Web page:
Personally, I struggle when, at times, I have drifted into the territory of nihilism. So, I usually find alternative ways of seeing. It even seems to me that if I am feeling low and downcast, the nihilist view seems to make some sense, but when I become more cheerful, I begin to think differently. However, as I have said before, the idea of my own death, even if it is the end, seems far less fearful than any prospective end to humanity. I think that is because I am aware of my own weaknesses and limitations. In contrast, the potential of the human race, in general, seems boundless.
  • Manuel
    638


    What you say is true given a certain account of philosophy. One could make a distinction between "materialism" and "idealism" up until around the time Newton discovered "action at a distance".

    Materialism in those times meant mechanistic materialism: in terms of thinking of "bodies" as more or less complex machines such as clocks. It is our intuitive way of understanding the world. Newton believed in mechanistic materialism, but he had to give it up:

    ''It is inconceivable that inanimate brute matter should, without the mediation of something else which is not material, operate upon and affect other matter without mutual contact,... [this] is to me so great an absurdity that I believe no man who has in philosophical matters a competent faculty of thinking can ever fall into it.

    [Italics mine]

    For some reason which is quite obscure, later philosophers, like Gilbert Ryle ridiculed "the ghost in the machine", but he was mistaken. What was exorcised was the machine, not the ghost. Some materialists today try to do away with mind, but the matter they are trying to eliminate is not the matter that exist. The matter that exists includes consciousness.

    So if we're going to use the word "physical", we apply it to everything that exists. It would be bizarre to say that the brain is physical but not the mind.

    If this is unconvincing, you can use the term "nonphysical" for everything. The thing is we cannot make sensible metaphysical distinctions between mind and matter or between physical or non-physical.

    Sorry for the length, I get carried away and it's hard to be concise without sounding like an alien.
  • Jack Cummins
    2.3k

    Your long entry is good. When you think of the brain and the mind as you describe, it seems like the brain is a transmitter. I am not saying that you are wrong. I am in favour of simply trying not mystify consciousness. It is probably that we are so aware of our own stream of consciousness. Perhaps it is our own egotistical attachment to the idea of a 'self', and, I believe, that the Buddhists challenge the idea of there being a self, as an independent entity.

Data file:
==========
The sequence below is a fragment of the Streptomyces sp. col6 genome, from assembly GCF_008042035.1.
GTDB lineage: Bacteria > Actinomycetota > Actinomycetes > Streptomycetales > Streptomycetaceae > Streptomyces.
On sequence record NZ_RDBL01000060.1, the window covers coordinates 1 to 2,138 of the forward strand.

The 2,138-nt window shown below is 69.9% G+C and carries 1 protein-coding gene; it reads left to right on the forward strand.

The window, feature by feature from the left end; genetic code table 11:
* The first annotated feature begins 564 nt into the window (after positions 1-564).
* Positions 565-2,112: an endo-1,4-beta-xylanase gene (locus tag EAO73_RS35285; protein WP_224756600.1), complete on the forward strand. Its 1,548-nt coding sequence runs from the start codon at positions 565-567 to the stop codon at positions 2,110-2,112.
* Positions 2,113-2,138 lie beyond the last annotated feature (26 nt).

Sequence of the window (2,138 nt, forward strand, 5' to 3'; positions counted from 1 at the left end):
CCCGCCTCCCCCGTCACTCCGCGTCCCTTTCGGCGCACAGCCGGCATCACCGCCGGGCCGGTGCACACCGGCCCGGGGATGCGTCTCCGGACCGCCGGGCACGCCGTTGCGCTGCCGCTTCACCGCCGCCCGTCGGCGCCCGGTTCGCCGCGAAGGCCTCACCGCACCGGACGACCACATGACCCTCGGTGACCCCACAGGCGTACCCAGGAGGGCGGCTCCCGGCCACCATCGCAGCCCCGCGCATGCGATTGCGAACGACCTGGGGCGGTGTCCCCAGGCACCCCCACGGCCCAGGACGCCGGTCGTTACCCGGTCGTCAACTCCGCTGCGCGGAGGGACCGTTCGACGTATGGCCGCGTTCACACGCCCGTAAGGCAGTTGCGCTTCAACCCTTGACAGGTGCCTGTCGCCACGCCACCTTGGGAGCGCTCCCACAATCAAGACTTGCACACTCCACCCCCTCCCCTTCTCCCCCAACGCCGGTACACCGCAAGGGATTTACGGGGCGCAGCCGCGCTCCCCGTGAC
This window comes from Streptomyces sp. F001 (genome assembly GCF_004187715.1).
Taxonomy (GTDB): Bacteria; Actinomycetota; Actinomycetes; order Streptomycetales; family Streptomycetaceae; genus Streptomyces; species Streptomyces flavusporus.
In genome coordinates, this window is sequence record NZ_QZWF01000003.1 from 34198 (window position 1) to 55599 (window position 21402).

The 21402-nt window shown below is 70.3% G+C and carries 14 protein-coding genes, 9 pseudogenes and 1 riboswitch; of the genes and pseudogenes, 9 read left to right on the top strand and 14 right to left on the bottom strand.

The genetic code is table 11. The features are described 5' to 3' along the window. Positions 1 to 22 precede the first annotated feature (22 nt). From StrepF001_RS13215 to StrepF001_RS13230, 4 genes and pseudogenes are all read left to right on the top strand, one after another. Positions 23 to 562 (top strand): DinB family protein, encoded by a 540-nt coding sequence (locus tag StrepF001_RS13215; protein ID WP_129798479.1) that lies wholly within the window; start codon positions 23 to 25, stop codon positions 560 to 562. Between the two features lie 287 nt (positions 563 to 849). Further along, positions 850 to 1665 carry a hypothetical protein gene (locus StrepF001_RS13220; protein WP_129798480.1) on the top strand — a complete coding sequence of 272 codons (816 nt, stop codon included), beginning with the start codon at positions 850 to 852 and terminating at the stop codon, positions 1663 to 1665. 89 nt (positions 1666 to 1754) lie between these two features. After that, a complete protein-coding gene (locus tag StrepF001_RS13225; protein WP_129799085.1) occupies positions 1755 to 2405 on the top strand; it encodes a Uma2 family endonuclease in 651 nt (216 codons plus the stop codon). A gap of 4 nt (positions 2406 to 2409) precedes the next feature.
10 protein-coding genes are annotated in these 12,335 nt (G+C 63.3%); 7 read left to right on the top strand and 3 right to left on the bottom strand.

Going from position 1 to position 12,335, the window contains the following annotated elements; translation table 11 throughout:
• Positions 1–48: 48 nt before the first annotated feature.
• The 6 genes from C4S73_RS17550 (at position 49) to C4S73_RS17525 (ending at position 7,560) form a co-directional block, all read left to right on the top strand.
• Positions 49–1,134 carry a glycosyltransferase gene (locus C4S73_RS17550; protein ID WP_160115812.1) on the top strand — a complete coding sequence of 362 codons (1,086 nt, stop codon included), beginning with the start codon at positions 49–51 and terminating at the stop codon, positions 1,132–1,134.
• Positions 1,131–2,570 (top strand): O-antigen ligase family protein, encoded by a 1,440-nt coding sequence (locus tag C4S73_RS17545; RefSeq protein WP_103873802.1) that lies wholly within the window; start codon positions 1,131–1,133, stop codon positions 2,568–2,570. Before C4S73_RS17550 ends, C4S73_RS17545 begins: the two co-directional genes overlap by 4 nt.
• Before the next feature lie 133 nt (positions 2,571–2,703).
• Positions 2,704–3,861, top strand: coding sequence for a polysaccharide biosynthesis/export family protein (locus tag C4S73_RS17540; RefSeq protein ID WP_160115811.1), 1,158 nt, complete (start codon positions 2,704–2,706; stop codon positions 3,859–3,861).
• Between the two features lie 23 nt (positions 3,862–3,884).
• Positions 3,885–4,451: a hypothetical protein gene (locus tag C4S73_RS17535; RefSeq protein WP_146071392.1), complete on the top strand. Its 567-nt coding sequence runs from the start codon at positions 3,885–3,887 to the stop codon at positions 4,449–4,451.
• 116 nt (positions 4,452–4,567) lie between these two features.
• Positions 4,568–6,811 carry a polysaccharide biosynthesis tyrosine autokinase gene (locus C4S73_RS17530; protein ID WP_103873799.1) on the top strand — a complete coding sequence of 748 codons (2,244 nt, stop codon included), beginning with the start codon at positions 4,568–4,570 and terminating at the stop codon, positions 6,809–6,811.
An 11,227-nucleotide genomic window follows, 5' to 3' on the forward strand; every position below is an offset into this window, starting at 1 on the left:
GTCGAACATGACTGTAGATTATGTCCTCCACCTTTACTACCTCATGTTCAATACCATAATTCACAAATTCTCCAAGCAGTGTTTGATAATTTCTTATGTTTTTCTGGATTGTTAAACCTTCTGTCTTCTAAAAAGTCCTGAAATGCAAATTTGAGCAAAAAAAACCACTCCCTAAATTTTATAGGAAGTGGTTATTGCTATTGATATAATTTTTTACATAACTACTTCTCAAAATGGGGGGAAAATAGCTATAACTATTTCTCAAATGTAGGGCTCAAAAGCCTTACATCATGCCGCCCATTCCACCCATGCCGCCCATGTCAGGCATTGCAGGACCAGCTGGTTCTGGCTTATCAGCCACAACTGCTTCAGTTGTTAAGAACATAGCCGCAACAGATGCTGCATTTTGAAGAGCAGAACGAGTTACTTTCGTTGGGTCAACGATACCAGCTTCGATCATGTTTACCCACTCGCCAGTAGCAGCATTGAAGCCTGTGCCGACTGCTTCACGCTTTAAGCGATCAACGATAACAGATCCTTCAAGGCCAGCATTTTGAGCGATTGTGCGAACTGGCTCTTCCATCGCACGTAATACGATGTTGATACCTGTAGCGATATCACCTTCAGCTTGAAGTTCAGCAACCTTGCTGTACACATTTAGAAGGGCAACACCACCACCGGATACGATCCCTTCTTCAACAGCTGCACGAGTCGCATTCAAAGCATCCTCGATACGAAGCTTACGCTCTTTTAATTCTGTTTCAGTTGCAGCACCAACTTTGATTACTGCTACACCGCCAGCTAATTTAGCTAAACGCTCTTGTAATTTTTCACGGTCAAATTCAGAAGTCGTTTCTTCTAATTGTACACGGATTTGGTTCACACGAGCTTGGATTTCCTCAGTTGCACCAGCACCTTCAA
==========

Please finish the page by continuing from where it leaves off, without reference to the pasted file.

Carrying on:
The idea of a separation between body and mind has been at the heart of the conundrum about life after death. In particular, within Christianity, some people have thought that the soul was immortal, whereas others have thought that would life would not take place until a resurrection at the end of the world. So, really, the mind/body problem was a dispute which was central within Christianity.

    Alongside this, there was the whole question of whether there is an invisible realm. Some people have believed in spirits, angels and devils. I know people who claim to have seen ghosts. So, generally there is a longstanding history of people being fascinated by the possibility of a nonmaterial dimension, which has appeared shrouded in mystery.
  • Manuel
    638
    Perhaps it is our own egotistical attachment to the idea of a 'self', and, I believe, that the Buddhists challenge the idea of there being a self, as an independent entity.Jack Cummins

    Sure. Consciousness is extremely strange. However, I think we risk forgetting that back in the 17th century, there was a different "hard problem". As Chomsky points out:

    "History also suggests caution [in thinking about consciousness being the "hard problem"]. In early modern science, the nature of motion was the "hard problem." "Springing or Elastic Motions" is the "hard rock in Philosophy," Sir William Petty observed... The ''hard problem" was that bodies that seem to our senses to be at rest are in a "violent" state, with "a strong endeavor to fly off or recede from one another," in Robert Boyle's words" [Bold letters mine]

    We never understood gravity in the way Newton or Locke or Hume would've liked - in an intuitive manner. We're still stuck not understanding it, but we've gotten used to it so it no longer seems puzzling.

    So, generally there is a longstanding history of people being fascinated by the possibility of a nonmaterial dimension, which has appeared shrouded in mystery.Jack Cummins

    This makes sense. The only problem I see is that if we already don't understand the physical (consciousness, gravity and much more) why postulate something "nonphysical"? We are already stuck not understanding something. So saying "spiritual realm" imples we know what the physical includes.
  • Count Timothy von Icarus
    176
    Reading through this thread and the esotericism one made me think of the opening of Phenomenology of Spirit: